The parabolic weathered steel canopy was inspired by the highly sedimented tidal flow of the Fraser River. Photo by Andrew Latreille
Pergola Garden, officially unveiled last May, is a device for contemplating the age-old struggle between man and nature. Commissioned by Richmond’s public art program,
in partnership with the city’s parks department, the project speaks to Polymétis’s previous interventions that marry the built environment with new ecologies, such as their Three Arches project in the midst of a Mississauga wetland.
“Over time,” says Nicholas Croft, Polymétis co-founder with his partner Michaela MacLeod, in a recent phone interview, “nature always wins.”
The project is sited on a former tree nursery turned park, now surrounded by a forest of new condominiums and suburban tract housing. Constructed in weathered steel, steel cable and yellow cedar, the parabolic canopy fulfills many functions. It acts as a giant trellis for white chocolate akebia, a flowering climber that will eventually overtake the structure as it grows, and doubles as a theatrical set piece for the park—a natural stage for events, performances, and happenings. It was designed, says Croft, to attract insects, birds, and bees, creating a micro ecology system expressing “the inner life of vegetation.”
As one leaves the park’s children’s playground and approaches Pergola Garden, perched next to a timber building housing the geothermal system for the surrounding condominiums, it appears as a stand-alone sculpture. But as one enters under the canopy, it becomes a dynamic frame for nature that shifts as the light and weather change: a moveable spatial feast.
Three ovoids offer slices of sky and opportunities for airplane and eagle viewings (the site is a five-minute drive from the airport). At once a study in solidity and transparency, groundedness and flight, the design was inspired by the low elevation of the Richmond flood plain and the highly sedimented tidal flow of the Fraser. “We wanted it to feel like something that had emerged naturally from the earth and was revealed through erosion,” notes Croft.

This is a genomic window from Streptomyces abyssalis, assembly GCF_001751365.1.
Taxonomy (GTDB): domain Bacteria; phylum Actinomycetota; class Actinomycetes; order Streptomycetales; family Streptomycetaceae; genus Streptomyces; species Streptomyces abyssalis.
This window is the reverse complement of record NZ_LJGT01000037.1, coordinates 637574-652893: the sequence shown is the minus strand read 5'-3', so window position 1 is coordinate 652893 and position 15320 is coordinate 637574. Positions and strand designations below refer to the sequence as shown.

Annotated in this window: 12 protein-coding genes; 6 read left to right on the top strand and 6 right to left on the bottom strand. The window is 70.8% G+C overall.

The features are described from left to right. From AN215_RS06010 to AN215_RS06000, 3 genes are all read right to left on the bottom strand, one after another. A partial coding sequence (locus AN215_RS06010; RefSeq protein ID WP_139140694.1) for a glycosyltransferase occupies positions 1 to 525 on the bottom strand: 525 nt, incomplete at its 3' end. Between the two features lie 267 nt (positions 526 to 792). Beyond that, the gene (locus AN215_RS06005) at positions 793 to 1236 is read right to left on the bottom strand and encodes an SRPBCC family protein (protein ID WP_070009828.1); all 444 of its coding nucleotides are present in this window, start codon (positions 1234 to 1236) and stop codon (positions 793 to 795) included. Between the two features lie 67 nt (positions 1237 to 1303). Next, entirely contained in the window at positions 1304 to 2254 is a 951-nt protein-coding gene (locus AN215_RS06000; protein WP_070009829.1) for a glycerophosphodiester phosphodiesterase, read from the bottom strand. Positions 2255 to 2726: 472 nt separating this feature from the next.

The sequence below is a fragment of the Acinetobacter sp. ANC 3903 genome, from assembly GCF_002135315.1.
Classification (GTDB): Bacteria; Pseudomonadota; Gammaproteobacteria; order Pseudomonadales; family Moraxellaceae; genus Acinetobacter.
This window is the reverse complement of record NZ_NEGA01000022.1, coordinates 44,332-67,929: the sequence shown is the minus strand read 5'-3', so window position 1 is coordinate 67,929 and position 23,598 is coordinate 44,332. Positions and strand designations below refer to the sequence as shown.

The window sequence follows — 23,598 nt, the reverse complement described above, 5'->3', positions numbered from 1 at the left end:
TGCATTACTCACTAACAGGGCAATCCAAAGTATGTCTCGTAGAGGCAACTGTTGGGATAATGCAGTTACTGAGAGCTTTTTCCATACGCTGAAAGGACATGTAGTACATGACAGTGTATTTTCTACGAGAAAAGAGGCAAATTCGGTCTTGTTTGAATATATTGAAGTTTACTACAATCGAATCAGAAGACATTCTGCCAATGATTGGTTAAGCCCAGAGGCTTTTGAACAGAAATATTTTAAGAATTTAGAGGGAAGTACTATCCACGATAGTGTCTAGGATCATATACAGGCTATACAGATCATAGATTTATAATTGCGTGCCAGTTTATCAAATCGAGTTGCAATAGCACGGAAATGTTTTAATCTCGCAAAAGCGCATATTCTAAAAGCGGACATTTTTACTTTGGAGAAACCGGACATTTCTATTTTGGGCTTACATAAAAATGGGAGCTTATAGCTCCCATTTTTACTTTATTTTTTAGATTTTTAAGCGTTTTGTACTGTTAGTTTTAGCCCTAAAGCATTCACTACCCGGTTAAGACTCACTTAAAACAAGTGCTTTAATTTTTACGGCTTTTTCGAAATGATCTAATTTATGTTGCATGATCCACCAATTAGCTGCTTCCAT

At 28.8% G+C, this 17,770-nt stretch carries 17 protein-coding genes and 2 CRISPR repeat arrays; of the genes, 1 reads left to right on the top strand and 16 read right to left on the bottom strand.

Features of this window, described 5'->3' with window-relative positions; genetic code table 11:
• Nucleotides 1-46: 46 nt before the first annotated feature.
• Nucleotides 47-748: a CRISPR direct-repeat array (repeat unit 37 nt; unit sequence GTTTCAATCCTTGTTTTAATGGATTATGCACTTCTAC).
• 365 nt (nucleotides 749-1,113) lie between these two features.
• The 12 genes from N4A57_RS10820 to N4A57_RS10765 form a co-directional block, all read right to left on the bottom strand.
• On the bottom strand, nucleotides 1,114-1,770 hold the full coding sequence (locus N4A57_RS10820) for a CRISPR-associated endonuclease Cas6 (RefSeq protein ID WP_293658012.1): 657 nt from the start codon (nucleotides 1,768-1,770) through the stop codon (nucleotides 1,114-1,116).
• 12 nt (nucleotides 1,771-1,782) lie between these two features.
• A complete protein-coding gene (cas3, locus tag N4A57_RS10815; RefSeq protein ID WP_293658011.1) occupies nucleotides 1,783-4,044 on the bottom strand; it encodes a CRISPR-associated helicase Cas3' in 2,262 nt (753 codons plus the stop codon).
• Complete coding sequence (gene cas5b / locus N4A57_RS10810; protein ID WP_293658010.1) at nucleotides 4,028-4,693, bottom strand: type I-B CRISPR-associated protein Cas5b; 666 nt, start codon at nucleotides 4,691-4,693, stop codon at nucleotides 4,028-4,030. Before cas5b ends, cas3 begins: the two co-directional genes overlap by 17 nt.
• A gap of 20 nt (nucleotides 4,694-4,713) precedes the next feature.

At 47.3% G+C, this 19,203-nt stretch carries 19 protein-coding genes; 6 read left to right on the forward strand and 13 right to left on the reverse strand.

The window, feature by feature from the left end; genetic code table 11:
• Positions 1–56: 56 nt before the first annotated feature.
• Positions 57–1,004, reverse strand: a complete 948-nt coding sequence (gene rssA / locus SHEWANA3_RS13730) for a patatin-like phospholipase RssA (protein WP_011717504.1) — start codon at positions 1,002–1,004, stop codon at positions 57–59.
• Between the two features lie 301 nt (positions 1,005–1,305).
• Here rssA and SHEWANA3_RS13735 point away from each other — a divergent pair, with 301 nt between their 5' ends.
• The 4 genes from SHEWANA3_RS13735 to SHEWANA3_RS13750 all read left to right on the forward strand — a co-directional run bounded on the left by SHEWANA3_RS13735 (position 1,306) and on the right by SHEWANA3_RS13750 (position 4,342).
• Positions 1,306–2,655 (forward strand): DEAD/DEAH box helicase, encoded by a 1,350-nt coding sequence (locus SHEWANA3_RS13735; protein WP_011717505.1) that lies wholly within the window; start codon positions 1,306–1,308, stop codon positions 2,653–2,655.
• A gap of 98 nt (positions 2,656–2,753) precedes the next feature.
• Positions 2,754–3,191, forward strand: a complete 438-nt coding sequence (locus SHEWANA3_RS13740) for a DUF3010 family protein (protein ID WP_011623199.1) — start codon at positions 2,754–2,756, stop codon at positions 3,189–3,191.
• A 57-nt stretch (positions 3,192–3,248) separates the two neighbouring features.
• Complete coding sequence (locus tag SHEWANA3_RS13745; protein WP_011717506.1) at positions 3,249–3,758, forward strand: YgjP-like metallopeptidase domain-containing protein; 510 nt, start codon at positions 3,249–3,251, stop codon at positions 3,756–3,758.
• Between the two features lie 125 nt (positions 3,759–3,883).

As one moves through the shape-shifting choreography of the installation, there are memorable individual moments. One mise-en-scène suggests that the steel cables juxtaposed against the patinaed steel are musical strings of an ancient lyre; another recalls the bridge one must cross from Vancouver to enter the rapidly developing suburb, or the old industrial hangars that line the Fraser River. (The latter are quaint remnants of a time when industries that produced things trumped price per square footage.)
The sprigs of akebia climbing up the weathered steel and offset by glulam cedar trim offer a simultaneous sense of decay and new life. The effect is reminiscent of the last scenes of the 70s sci-fi flick Logan’s Run, when Michael York and his girlfriend, seeking sanctuary, meet Peter Ustinov in a once grand edifice overrun with vines and cats.
At the edges of a city famous for its money laundering, real estate prices and destruction of homeless encampments, Pergola Garden raises the question: what will remain here in a century? Will the floodplain rise and drown the vacant condos until all that is left is wildlife? Meanwhile, the fragrant akebia, creeping a few more metres every year, will gradually strangle the steel, and keeps silent watch.
Hadani Ditmars is a Vancouver-based journalist, author, and photographer.